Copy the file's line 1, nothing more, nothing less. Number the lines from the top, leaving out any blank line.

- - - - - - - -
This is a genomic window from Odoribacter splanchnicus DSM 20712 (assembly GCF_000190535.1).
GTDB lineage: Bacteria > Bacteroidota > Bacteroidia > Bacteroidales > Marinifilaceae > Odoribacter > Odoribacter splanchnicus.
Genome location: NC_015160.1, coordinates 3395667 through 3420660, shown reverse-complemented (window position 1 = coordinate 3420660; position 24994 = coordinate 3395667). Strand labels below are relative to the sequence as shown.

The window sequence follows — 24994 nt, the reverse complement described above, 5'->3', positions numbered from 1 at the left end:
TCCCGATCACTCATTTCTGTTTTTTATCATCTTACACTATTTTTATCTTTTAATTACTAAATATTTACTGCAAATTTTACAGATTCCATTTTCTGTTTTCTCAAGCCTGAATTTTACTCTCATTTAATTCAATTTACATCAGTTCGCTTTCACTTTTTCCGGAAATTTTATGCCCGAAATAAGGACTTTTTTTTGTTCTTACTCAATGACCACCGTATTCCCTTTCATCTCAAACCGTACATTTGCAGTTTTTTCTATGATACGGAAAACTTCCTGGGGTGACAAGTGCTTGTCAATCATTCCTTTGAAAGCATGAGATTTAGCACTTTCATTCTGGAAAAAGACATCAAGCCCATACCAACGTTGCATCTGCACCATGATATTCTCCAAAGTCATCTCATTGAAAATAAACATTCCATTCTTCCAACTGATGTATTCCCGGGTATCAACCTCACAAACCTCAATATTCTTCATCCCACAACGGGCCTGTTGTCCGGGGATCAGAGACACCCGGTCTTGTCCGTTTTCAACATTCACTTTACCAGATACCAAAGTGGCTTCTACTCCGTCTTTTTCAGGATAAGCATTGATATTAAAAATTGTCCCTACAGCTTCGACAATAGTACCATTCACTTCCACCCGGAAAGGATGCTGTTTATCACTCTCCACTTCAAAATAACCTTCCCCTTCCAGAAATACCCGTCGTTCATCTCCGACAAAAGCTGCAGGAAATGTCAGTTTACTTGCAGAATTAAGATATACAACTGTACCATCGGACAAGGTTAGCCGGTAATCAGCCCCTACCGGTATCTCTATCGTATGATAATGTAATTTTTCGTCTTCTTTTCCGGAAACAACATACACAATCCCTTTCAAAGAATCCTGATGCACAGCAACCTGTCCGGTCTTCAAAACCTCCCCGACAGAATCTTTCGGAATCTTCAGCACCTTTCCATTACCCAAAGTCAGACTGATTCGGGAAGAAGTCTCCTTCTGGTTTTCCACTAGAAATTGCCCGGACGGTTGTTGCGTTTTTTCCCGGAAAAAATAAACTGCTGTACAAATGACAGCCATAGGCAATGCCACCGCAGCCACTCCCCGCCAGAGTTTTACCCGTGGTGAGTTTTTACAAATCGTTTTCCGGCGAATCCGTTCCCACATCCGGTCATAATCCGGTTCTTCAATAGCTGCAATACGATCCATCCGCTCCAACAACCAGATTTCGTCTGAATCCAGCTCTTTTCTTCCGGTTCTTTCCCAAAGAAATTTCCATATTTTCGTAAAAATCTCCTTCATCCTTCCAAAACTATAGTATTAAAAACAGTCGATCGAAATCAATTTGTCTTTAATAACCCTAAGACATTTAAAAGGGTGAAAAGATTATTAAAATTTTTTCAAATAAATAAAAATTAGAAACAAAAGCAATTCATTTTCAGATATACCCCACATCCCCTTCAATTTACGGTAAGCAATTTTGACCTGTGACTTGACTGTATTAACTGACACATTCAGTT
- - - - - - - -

This is a genomic window from Odoribacter splanchnicus DSM 20712 (assembly GCF_000190535.1).